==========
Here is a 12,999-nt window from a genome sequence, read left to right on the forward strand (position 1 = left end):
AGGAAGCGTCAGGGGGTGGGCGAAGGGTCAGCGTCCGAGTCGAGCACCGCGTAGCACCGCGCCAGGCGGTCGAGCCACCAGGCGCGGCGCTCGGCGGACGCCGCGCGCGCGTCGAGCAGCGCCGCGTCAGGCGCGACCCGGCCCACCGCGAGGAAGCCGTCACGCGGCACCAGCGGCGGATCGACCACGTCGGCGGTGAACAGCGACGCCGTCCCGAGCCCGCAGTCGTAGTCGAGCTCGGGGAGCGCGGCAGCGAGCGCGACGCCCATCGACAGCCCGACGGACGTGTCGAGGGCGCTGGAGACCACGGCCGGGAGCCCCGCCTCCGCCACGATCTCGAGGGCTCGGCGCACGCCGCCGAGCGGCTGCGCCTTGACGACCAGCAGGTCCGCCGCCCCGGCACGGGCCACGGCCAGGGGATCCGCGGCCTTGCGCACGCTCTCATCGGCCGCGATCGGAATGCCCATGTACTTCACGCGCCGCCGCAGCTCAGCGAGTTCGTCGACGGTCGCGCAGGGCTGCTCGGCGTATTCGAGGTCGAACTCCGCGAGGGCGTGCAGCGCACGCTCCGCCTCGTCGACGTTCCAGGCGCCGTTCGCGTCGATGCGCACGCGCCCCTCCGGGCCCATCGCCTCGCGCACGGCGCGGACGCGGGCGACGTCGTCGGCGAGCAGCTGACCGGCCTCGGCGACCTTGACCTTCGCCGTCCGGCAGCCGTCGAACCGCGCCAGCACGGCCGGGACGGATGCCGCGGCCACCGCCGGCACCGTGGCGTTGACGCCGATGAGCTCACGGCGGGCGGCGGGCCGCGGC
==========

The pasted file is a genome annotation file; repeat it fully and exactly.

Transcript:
Here is a 12,999-nt window from a genome sequence, read left to right on the forward strand (position 1 = left end):
AGGAAGCGTCAGGGGGTGGGCGAAGGGTCAGCGTCCGAGTCGAGCACCGCGTAGCACCGCGCCAGGCGGTCGAGCCACCAGGCGCGGCGCTCGGCGGACGCCGCGCGCGCGTCGAGCAGCGCCGCGTCAGGCGCGACCCGGCCCACCGCGAGGAAGCCGTCACGCGGCACCAGCGGCGGATCGACCACGTCGGCGGTGAACAGCGACGCCGTCCCGAGCCCGCAGTCGTAGTCGAGCTCGGGGAGCGCGGCAGCGAGCGCGACGCCCATCGACAGCCCGACGGACGTGTCGAGGGCGCTGGAGACCACGGCCGGGAGCCCCGCCTCCGCCACGATCTCGAGGGCTCGGCGCACGCCGCCGAGCGGCTGCGCCTTGACGACCAGCAGGTCCGCCGCCCCGGCACGGGCCACGGCCAGGGGATCCGCGGCCTTGCGCACGCTCTCATCGGCCGCGATCGGAATGCCCATGTACTTCACGCGCCGCCGCAGCTCAGCGAGTTCGTCGACGGTCGCGCAGGGCTGCTCGGCGTATTCGAGGTCGAACTCCGCGAGGGCGTGCAGCGCACGCTCCGCCTCGTCGACGTTCCAGGCGCCGTTCGCGTCGATGCGCACGCGCCCCTCCGGGCCCATCGCCTCGCGCACGGCGCGGACGCGGGCGACGTCGTCGGCGAGCAGCTGACCGGCCTCGGCGACCTTGACCTTCGCCGTCCGGCAGCCGTCGAACCGCGCCAGCACGGCCGGGACGGATGCCGCGGCCACCGCCGGCACCGTGGCGTTGACGCCGATGAGCTCACGGCGGGCGGCGGGCCGCGGC